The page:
Flood resistance refers to changes that you make to your property to keep water out. For example, fitting flood guards over doors and windows can help keep flood waters out of the building.  
Flood resiliency refers to changes that you make to reduce the damage when water does get in. For example, installing power sockets high up on walls (instead of at floor level) reduces the risk of electrical damage if your property does flood. 
Here are some of the most recommended flood resiliency and resistance tips:

  • Fit non-return valves (also known as one-way valves) to drains on your property, so that water is less likely to flow back towards your property. 
  • Avoid fitting electrical sockets close to the ground. Ideally, they should be placed 1.5 metres above floor level. 
  • Keep a stock of removable guards for doors and windows, as well as temporary seals for doors and air bricks. These can help keep flood water out. 
  • Keep a stock of bricks and pallets to lift furniture above the floor and protect it from water damage. 
  • Store valuables and essential documents above the ground floor. Paper documents should be kept in plastic files to protect them from water damage. 
  • Check your home regularly for weak spots and blocked drains. If your home is in good shape, it will stand up to floods better. 
  • If you live in a high flood risk area, consider installing concrete or lino flooring on the ground level. Carpeted or wooden floors will need much more repair work after a flood. 
  • You can also install water sensors and pump-and-sump systems to detect flooding early and reduce water levels. However, this is an expensive option that may be best suited for properties with a history of serious flooding.

You can also protect yourself and your home by setting up a flood safety plan for emergencies. The government has a handy template to create a personal flood plan. It helps you keep essential information and decisions in one place, such as:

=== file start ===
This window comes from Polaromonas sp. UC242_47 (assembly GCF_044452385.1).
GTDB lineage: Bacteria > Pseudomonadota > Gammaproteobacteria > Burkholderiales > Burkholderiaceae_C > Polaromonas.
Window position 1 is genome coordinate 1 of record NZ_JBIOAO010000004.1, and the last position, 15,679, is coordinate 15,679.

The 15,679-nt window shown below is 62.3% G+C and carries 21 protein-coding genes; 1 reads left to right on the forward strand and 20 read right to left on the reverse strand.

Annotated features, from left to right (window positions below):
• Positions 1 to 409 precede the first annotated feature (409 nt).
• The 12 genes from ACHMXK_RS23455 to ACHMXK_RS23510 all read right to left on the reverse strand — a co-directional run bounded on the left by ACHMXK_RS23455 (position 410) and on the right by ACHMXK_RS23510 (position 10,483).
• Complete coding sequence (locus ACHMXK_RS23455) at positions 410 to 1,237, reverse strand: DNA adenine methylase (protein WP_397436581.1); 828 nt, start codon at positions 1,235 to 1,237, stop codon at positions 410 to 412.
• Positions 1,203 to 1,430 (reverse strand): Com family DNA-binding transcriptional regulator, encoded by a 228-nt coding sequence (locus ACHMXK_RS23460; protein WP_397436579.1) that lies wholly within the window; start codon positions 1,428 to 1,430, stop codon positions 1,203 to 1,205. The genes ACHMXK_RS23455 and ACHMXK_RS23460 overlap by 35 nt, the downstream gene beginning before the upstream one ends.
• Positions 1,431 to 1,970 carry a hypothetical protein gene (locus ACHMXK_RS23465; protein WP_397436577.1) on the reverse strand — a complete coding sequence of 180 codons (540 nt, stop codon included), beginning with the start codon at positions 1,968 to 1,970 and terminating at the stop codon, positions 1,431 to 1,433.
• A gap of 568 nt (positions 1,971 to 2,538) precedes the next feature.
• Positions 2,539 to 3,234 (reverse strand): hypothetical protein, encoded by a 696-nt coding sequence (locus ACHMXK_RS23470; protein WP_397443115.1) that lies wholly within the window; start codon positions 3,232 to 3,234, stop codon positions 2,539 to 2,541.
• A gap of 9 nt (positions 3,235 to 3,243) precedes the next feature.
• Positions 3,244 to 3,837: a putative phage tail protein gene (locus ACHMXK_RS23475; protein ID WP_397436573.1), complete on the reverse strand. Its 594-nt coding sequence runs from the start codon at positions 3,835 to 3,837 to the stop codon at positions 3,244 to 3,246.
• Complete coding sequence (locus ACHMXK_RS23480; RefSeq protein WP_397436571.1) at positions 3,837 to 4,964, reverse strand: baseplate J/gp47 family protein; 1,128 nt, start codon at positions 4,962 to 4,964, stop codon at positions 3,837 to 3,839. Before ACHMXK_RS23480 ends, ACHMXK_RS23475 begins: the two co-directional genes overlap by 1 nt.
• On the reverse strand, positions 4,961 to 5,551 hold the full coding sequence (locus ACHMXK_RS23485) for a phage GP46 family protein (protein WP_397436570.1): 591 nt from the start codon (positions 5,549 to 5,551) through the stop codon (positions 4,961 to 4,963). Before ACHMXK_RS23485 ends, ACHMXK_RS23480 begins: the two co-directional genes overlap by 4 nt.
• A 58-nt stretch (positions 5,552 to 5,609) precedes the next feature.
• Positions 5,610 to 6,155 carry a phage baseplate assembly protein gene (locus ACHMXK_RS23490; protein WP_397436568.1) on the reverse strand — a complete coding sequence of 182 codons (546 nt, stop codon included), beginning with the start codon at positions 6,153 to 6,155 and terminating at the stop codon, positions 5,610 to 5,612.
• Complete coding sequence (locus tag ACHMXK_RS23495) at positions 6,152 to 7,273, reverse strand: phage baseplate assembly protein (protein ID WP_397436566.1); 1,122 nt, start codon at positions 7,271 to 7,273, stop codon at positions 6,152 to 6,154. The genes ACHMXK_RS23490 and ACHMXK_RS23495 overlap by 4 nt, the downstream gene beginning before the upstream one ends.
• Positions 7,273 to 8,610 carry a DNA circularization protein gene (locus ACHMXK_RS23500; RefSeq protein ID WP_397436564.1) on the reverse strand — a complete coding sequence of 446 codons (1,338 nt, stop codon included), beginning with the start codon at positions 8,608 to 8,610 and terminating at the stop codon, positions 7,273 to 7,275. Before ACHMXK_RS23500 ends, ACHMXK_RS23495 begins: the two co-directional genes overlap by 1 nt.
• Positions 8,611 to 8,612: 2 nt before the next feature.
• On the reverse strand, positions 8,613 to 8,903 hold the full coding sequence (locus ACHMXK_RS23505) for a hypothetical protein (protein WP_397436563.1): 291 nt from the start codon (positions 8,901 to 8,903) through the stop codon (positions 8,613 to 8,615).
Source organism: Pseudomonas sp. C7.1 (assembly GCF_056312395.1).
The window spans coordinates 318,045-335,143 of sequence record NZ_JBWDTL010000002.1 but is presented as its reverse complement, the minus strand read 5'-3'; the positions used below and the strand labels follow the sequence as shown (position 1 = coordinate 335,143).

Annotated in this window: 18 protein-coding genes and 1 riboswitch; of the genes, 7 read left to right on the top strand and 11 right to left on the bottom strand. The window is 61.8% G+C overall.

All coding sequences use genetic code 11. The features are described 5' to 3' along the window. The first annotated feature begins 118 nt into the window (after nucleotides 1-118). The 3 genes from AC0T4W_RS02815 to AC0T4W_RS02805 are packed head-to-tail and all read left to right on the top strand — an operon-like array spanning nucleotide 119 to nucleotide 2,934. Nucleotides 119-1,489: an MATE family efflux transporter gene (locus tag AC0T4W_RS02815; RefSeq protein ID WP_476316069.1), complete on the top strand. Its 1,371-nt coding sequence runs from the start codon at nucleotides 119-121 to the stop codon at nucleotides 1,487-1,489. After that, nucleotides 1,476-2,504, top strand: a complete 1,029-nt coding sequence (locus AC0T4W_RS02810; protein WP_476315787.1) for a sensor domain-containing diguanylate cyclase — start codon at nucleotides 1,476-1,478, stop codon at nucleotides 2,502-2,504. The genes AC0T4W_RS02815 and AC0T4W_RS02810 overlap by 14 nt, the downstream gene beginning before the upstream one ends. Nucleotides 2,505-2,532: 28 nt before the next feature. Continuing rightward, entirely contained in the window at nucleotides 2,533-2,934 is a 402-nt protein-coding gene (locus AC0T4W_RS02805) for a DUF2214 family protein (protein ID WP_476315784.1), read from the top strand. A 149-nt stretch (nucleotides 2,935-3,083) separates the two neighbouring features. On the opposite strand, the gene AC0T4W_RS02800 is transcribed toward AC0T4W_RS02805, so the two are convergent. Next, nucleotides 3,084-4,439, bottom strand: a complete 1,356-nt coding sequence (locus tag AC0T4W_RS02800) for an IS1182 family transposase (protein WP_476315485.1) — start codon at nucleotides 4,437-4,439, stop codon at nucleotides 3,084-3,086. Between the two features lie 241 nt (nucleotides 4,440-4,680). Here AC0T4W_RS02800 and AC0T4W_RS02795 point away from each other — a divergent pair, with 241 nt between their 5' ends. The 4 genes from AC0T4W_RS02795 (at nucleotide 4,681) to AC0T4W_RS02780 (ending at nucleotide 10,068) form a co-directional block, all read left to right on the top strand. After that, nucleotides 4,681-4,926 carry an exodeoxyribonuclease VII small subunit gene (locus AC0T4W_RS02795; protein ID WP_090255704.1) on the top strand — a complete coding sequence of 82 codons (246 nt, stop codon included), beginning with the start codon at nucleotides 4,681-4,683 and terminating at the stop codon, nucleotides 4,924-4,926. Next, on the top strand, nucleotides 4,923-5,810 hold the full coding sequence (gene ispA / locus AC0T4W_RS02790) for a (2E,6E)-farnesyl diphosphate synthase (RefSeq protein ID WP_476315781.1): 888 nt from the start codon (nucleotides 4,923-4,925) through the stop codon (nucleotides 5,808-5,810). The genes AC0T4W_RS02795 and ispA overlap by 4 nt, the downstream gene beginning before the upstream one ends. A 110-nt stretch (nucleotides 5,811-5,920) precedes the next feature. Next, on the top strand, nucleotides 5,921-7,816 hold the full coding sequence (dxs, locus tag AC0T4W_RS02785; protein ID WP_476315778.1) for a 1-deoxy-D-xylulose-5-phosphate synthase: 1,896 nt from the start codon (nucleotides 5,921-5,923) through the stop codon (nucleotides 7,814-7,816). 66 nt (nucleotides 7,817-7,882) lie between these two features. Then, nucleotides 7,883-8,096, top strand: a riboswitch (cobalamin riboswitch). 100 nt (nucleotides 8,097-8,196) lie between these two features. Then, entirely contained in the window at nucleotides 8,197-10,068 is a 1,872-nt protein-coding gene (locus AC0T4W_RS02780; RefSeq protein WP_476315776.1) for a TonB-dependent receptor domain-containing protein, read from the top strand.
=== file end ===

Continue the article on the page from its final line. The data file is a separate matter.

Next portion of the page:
• Essential contact numbers, including utility and insurance companies. 
  • Instructions to turn off electricity, gas, and water. 
  • A checklist of things to do before the flood water arrives or you have to evacuate. 
  • Reminders to check on family or neighbours who might need help.

You can download or print the personal flood plan for free here.  

How to protect yourself financially 

The best way to protect your finances in a flood is with home insurance. This includes both building insurance (to protect the actual property) and contents insurance (to protect all your belongings inside it). Home insurance can help you find temporary accommodation during a flood, manage the cost of flood repairs, and replace damaged items such as furniture and appliances.  
If you’re a homeowner, you may already have some level of home insurance. Most mortgage lenders insist you have home insurance in place when taking out a mortgage, but some may not. If you live in a flood risk area, it would be good to have buildings and contents insurance.  
Most home insurance automatically covers you for flood damage. However, it’s always worth looking at the details of your insurance policy. 
Is there enough coverage for your home and possessions? If you have to leave your home while you wait for flood repairs, how long will you be supported with temporary accommodation? Shop around to find insurance that offers enough coverage with affordable premiums. 
Home insurance premiums can be higher in flood risk areas, but they should still be affordable. If you’re struggling to find home insurance, check out the Flood Re scheme. The website has a handy tool to check if you qualify for the scheme, as well as lots of resources on flood safety and resiliency.